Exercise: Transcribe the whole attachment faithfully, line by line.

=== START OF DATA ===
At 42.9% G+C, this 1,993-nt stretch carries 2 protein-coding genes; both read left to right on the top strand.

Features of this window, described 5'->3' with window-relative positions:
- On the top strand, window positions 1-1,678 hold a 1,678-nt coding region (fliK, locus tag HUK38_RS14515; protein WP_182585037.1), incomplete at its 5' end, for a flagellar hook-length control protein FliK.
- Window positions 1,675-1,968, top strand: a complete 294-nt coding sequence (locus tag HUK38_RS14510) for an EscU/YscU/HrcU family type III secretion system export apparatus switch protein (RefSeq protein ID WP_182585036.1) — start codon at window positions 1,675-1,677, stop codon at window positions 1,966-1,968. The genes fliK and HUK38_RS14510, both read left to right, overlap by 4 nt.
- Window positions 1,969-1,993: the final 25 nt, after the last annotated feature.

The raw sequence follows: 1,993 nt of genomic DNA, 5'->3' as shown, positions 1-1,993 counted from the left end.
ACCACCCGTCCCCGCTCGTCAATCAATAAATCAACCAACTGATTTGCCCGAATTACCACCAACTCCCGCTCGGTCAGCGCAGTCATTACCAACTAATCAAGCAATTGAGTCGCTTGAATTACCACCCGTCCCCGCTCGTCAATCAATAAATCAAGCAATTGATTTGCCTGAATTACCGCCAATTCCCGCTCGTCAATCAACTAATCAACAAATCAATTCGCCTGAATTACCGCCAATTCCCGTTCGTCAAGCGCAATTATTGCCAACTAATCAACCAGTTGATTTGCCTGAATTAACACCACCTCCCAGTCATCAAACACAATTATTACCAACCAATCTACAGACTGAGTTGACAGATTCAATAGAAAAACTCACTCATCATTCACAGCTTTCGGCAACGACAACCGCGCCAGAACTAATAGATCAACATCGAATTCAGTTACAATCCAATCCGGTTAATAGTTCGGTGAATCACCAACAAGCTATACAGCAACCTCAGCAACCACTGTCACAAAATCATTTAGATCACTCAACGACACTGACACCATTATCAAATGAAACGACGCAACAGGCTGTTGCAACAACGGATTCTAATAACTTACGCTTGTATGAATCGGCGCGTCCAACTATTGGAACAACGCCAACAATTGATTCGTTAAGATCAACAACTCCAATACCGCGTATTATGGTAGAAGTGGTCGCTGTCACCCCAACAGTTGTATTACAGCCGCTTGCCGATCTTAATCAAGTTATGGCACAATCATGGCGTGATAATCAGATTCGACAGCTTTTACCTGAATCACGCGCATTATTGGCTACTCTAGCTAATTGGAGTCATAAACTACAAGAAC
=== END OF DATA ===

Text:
At 42.9% G+C, this 1,993-nt stretch carries 2 protein-coding genes; both read left to right on the top strand.

Features of this window, described 5'->3' with window-relative positions:
- On the top strand, window positions 1-1,678 hold a 1,678-nt coding region (fliK, locus tag HUK38_RS14515; protein WP_182585037.1), incomplete at its 5' end, for a flagellar hook-length control protein FliK.
- Window positions 1,675-1,968, top strand: a complete 294-nt coding sequence (locus tag HUK38_RS14510) for an EscU/YscU/HrcU family type III secretion system export apparatus switch protein (RefSeq protein ID WP_182585036.1) — start codon at window positions 1,675-1,677, stop codon at window positions 1,966-1,968. The genes fliK and HUK38_RS14510, both read left to right, overlap by 4 nt.
- Window positions 1,969-1,993: the final 25 nt, after the last annotated feature.

The raw sequence follows: 1,993 nt of genomic DNA, 5'->3' as shown, positions 1-1,993 counted from the left end.
ACCACCCGTCCCCGCTCGTCAATCAATAAATCAACCAACTGATTTGCCCGAATTACCACCAACTCCCGCTCGGTCAGCGCAGTCATTACCAACTAATCAAGCAATTGAGTCGCTTGAATTACCACCCGTCCCCGCTCGTCAATCAATAAATCAAGCAATTGATTTGCCTGAATTACCGCCAATTCCCGCTCGTCAATCAACTAATCAACAAATCAATTCGCCTGAATTACCGCCAATTCCCGTTCGTCAAGCGCAATTATTGCCAACTAATCAACCAGTTGATTTGCCTGAATTAACACCACCTCCCAGTCATCAAACACAATTATTACCAACCAATCTACAGACTGAGTTGACAGATTCAATAGAAAAACTCACTCATCATTCACAGCTTTCGGCAACGACAACCGCGCCAGAACTAATAGATCAACATCGAATTCAGTTACAATCCAATCCGGTTAATAGTTCGGTGAATCACCAACAAGCTATACAGCAACCTCAGCAACCACTGTCACAAAATCATTTAGATCACTCAACGACACTGACACCATTATCAAATGAAACGACGCAACAGGCTGTTGCAACAACGGATTCTAATAACTTACGCTTGTATGAATCGGCGCGTCCAACTATTGGAACAACGCCAACAATTGATTCGTTAAGATCAACAACTCCAATACCGCGTATTATGGTAGAAGTGGTCGCTGTCACCCCAACAGTTGTATTACAGCCGCTTGCCGATCTTAATCAAGTTATGGCACAATCATGGCGTGATAATCAGATTCGACAGCTTTTACCTGAATCACGCGCATTATTGGCTACTCTAGCTAATTGGAGTCATAAACTACAAGAAC